As the legend goes, as the story goes, Brahma and Indra and all the powerful gods—because this is who people respected in the time of ancient India: nowadays the analogy might be Bill Gates and whoever we consider important or rich or famous in our society—in those days it was Indra and Brahma came and humbly beseeched the Buddha. They put their palms together and said, “There are beings with a little dust in their eyes, please go and teach them. Don’t think that all your effort is going to be wasted. These beings have just a little dust left in their eyes, and they will be receptive to the teachings.” So the Buddha reconsidered and thought, “Ok, I will give it a try.”
This is where the custom of requesting teachings came from. And this is why it’s important to request teachings. These powerful gods did it on behalf of everybody else but we should also ourselves request teachings. Nowadays teaching in the Dharma world is so different. We don’t request teachings, we just sign up for a course and put a deposit down. We don’t request the teachings. Sometimes even the teachers advertise themselves, or their students advertise it. “Oh, the best class, the most profound teacher, the most realized teacher, yours for only $99.99.“ We’ve forgotten about requesting teachings. We’ve forgotten about seeing ourselves as the patient who is suffering from the ills of samsara. We’ve forgotten about the fact that we’re going to the Buddha, Dharma, Sangha as a sick person would go to the doctor and the medicine and the nurse. We’ve forgotten about the importance of requesting teachings and even if we request them we’ve forgotten that we should show up with a mind [inaudible].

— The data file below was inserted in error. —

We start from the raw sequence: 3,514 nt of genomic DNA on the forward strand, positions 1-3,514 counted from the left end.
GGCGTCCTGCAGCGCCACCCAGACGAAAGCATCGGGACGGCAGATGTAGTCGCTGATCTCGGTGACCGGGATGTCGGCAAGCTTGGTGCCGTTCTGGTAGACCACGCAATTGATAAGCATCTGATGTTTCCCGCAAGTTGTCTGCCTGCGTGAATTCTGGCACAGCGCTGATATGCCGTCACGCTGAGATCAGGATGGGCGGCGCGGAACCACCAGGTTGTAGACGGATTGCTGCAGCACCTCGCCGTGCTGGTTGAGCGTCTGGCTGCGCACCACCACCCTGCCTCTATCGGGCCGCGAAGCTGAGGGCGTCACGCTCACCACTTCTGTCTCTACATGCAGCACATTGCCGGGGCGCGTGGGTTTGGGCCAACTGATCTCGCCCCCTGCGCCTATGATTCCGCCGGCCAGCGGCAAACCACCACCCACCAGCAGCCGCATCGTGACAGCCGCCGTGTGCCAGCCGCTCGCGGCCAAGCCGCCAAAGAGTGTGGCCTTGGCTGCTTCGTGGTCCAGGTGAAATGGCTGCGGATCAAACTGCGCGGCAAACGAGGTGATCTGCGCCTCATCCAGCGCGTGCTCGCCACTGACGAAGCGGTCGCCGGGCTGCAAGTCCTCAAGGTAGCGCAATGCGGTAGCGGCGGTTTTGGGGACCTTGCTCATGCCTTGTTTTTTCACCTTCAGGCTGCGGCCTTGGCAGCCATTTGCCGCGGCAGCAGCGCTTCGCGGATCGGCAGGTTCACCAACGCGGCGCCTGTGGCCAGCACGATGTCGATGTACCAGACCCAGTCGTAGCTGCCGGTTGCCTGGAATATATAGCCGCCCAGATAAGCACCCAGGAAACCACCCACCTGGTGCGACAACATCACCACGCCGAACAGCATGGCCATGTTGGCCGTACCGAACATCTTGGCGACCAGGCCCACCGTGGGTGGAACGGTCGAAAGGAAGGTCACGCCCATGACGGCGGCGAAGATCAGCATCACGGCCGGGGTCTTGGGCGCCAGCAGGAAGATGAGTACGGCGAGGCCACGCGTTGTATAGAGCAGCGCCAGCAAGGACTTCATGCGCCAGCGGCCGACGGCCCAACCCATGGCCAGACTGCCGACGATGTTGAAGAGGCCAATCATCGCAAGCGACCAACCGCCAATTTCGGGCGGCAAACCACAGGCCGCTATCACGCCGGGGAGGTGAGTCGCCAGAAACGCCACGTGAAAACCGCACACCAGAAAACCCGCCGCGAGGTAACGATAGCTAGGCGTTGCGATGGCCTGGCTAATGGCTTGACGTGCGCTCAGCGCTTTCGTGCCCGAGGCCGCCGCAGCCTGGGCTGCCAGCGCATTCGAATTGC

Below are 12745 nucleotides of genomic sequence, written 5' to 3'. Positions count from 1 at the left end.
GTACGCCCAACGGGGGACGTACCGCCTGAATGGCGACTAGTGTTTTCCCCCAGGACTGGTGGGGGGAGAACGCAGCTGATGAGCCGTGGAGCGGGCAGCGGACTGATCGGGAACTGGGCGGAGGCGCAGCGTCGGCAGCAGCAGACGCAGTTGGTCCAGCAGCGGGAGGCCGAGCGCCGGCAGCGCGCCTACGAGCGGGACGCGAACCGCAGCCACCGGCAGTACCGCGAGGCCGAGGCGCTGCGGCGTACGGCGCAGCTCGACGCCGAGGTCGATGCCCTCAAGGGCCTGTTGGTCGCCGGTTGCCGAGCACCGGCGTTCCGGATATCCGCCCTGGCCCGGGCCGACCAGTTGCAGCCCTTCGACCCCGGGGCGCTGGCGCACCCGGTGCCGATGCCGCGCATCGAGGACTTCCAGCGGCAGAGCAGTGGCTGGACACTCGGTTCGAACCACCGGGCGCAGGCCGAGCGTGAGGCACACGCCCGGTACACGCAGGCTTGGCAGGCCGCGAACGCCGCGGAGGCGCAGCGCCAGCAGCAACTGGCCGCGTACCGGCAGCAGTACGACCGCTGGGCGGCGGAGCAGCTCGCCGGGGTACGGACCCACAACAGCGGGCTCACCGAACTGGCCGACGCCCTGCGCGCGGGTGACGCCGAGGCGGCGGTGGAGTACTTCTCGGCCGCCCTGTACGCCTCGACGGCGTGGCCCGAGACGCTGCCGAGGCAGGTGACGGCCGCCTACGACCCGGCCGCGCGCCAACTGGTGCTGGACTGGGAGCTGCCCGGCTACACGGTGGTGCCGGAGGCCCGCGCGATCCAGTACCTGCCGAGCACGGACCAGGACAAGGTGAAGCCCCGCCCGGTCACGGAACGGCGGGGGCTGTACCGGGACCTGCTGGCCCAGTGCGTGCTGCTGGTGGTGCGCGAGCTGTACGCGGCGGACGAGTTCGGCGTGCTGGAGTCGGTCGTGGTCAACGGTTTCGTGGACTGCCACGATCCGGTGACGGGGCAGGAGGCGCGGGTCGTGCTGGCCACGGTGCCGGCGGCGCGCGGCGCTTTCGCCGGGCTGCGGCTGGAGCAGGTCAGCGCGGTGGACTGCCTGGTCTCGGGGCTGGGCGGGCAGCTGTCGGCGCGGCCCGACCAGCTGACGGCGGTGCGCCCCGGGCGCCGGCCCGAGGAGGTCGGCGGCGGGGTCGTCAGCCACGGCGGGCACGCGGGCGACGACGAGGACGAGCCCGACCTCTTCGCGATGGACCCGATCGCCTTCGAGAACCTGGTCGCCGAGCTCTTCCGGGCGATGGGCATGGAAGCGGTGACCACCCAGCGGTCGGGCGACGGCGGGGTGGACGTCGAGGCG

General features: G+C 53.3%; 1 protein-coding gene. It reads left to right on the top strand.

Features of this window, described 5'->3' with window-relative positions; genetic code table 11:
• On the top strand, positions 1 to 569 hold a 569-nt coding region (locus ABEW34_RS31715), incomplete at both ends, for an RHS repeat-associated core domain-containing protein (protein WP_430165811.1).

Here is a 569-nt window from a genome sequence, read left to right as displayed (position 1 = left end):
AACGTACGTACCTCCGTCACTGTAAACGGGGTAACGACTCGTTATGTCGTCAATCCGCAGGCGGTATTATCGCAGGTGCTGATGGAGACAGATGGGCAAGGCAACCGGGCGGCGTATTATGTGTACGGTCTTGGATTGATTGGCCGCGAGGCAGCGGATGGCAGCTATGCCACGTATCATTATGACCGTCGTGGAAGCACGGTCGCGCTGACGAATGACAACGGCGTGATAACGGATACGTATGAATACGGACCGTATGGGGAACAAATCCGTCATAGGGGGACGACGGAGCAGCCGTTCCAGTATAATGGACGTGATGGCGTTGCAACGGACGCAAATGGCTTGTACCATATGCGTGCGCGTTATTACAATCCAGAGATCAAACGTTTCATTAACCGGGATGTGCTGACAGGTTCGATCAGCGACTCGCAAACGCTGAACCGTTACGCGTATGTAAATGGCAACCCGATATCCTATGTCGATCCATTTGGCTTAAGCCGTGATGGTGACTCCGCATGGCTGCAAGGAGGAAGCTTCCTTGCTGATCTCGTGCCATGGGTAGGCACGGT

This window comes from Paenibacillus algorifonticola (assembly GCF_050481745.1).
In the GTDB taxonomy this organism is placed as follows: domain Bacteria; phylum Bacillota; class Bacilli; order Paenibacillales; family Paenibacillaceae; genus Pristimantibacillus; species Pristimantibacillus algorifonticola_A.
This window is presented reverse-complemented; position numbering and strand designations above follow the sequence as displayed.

Nowadays we just take everything for granted. “Oh! There are all these courses going on. Look, I can’t believe, there’s a year-long schedule. What do I feel like going to? What fits in with my schedule? What’s the topic of interest for me?” I mean, look at what our motivation is nowadays.
This is where the custom of requesting teachings comes from, because it’s very important that we request. It’s very important because to request we have to really see ourselves as somebody in need of the teachings, and that the practice of making a sincere request is what opens us up to listening to the teachings, to see the teachings as being like medicine, because otherwise we think, “Oh it’s time for the Dharma course, teachings should be entertainment. If the teacher’s not entertaining I’m not going to stay for these teachings, I have other things to do. The teachings are too long, I’ll just leave. If the teachings are too this or too that, I’m not going to hang around. The teachings should be given at the time I want and the length I want. It should be amusing and interesting. I should be able to sit comfortably. My teacher should pay homage to me and acknowledge what a sincere and devout practitioner I am.” We have it all really very turned around don’t we? This traditional practice of requesting teachings and getting in the right frame of mind is what we need in order to make our own practice fruitful. That willingness to endure hardship for the sake of Dharma is something that’s quite important. That willingness to put ourselves out there where it’s a little bit insecure. Where it’s a little bit shaky. Where we might have to do some things that don’t meet our standard of fun. But we do it because we see the benefit of it. We see the importance of taming our minds, we see that the teachings show us how to do that and so we are willing to put ourselves out there.